There was a bit of a to-do when I moved into my school-owned graduate housing apartment, because the carpeting had not been laid yet. They suggested putting my furniture somewhere in storage for a few days and then moving it in, even though I came on my approved move in date. Oh no, no, no. I cannot ask people for help too often or I burn them out, I am NOT making all of my moving assistants come out another day, you need to make this work. (in the end, they moved the furniture as they put the carpet in)
I’ve been told that as I do not have wheels, I do not need an elevator. Um, hi…joint problems + stairs = recipe for dangerous accidents. Especially if they’re crowded stairs.
I’ve been told that as my paperwork wasn’t filed right, they didn’t need to give me a first floor apartment.
I’ve had people get mad at me because I have a key to the accessible back door of my main building at school, but occasionally come in the front entrance (which has stairs). Sometimes avoiding walking the extra distance to the accessible door at the back of the building is more important than not walking up stairs.
I can get all kinds of accomodations for school, including things like note takers and increased time for exams. But a reduced schedule? Oh no, I’ve got to be able to get through the same number of units as any part time student, and my allowed graduation date is the same, with no extention to it.
I’ve had a doctor insist that the exercises I told him were beyond my capability were completely appropriate and harmless. Because he was a tremendously insistant ass, I did them. After all, he’s the one with an MD and there’s a chance I was wrong. I only partially dislocated 2 joints, not that I’m doing the exercises to STOP problems like that or that each time that happens causes more damage.
The reason we don’t custom-make many things anymore is because it takes less labor to do it this way. In short, non-custom is cheaper. We live in a society where the bottom line is the big concern. (Just look at the phrase ‘the bottom line’ – we use it to mean ‘the important point’!) In a society where the bottom line is the highest priority, we can’t take the time to actually do things in a way that values the individual or the differences between individuals. This impact this has on your life gets heavier the farther from the ‘norm’ you are.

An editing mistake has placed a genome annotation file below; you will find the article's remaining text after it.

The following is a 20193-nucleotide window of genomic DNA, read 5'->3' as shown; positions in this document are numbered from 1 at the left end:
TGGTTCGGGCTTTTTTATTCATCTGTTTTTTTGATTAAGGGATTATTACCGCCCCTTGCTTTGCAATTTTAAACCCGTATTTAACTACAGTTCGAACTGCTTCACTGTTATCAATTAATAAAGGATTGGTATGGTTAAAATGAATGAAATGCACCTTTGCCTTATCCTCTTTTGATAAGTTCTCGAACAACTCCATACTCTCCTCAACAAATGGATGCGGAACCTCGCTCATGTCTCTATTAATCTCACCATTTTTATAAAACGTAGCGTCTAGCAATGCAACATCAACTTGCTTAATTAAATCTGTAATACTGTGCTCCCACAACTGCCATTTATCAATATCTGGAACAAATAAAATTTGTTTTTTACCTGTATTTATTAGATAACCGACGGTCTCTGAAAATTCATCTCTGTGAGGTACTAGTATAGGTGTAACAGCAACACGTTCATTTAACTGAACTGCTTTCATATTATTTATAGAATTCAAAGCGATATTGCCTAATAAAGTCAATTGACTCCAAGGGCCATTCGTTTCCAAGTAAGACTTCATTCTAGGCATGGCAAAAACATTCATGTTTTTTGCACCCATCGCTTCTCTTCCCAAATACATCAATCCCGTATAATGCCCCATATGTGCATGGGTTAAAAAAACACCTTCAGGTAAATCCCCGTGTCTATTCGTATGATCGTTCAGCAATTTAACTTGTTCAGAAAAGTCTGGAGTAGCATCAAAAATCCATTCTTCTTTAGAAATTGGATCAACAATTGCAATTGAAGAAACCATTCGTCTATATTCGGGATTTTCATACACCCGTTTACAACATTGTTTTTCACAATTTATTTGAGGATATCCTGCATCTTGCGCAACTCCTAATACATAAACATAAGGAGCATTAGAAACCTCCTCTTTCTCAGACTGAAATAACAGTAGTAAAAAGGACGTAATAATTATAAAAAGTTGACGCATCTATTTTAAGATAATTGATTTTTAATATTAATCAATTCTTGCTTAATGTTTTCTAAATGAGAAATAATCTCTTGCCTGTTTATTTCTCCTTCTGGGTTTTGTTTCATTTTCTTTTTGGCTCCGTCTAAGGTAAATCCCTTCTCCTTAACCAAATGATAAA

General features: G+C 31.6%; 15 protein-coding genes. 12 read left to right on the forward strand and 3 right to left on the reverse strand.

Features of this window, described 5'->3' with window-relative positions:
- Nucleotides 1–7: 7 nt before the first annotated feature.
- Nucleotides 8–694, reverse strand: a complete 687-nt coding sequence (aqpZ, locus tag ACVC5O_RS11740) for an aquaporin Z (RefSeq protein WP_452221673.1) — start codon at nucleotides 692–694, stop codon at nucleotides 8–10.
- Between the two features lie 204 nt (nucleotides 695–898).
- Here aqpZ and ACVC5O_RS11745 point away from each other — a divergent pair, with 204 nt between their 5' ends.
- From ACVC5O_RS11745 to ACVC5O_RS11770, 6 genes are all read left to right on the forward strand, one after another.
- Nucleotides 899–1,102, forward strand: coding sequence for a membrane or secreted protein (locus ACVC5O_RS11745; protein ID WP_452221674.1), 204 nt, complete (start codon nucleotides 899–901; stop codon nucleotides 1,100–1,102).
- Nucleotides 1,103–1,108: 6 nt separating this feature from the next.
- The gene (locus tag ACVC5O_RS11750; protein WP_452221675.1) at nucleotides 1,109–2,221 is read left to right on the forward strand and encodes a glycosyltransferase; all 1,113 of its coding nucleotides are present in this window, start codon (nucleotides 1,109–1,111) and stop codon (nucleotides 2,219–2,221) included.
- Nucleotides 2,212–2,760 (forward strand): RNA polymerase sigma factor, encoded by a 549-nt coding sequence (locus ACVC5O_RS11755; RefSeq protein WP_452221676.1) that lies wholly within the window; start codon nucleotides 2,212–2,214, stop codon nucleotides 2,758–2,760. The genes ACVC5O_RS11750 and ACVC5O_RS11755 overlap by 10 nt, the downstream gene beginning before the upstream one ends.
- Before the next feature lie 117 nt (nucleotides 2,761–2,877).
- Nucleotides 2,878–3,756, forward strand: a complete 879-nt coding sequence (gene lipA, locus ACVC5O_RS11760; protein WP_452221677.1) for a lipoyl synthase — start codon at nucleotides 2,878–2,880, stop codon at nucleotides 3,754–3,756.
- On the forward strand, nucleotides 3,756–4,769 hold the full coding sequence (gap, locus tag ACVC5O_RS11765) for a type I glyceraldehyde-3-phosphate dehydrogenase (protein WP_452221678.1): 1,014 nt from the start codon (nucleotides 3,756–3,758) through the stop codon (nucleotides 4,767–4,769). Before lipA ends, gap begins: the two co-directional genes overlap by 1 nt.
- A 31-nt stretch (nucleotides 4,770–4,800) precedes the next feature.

When you’re fat, it’s harder to find attractive clothing and it’s generally more expensive. (I don’t consider fat a pejorative, just the most efficient way to describe size. Please see http://www.kateharding.net, http://www.therotund.com, and/or http://www.fatshionista.com)
When you’re disabled, it’s harder to get basic necessary access and services. The more unusual the disability, the worse this becomes in some ways.
When you’re not walking (wheelchair or mobility scooter), it’s harder to do even basic things like shop – places are not designed for non-standing folks and people are damn rude.
When you’re not neurotypical, it’s harder to get people to listen and understand, and to get people to make themselves understood to you.
When your neuro-chemicals aren’t balanced, it’s harder to get people to not dismiss what you’re saying as your mental illness speaking.
When your experience is not ‘the norm’, it’s harder to get validation and the treatment a person who is valued recieves. I’m sure many of you can add on to that list of ‘when you’re not…’ and please DO! I want to be able to add YOUR experience to my view of how we are failed by the one-size-fits-all approach.
Part of the beauty of humanity is the varience: the fact that we aren’t all one size, one color, one height, one weight, one shape, one ethnicity, one religion, one set of abilities, one opinion, one set of tastes, one style, one outlook. To really see our value as people, we have to value other people, whether or not they are the same as we are in any of these categories. It is our diversity that makes us amazing.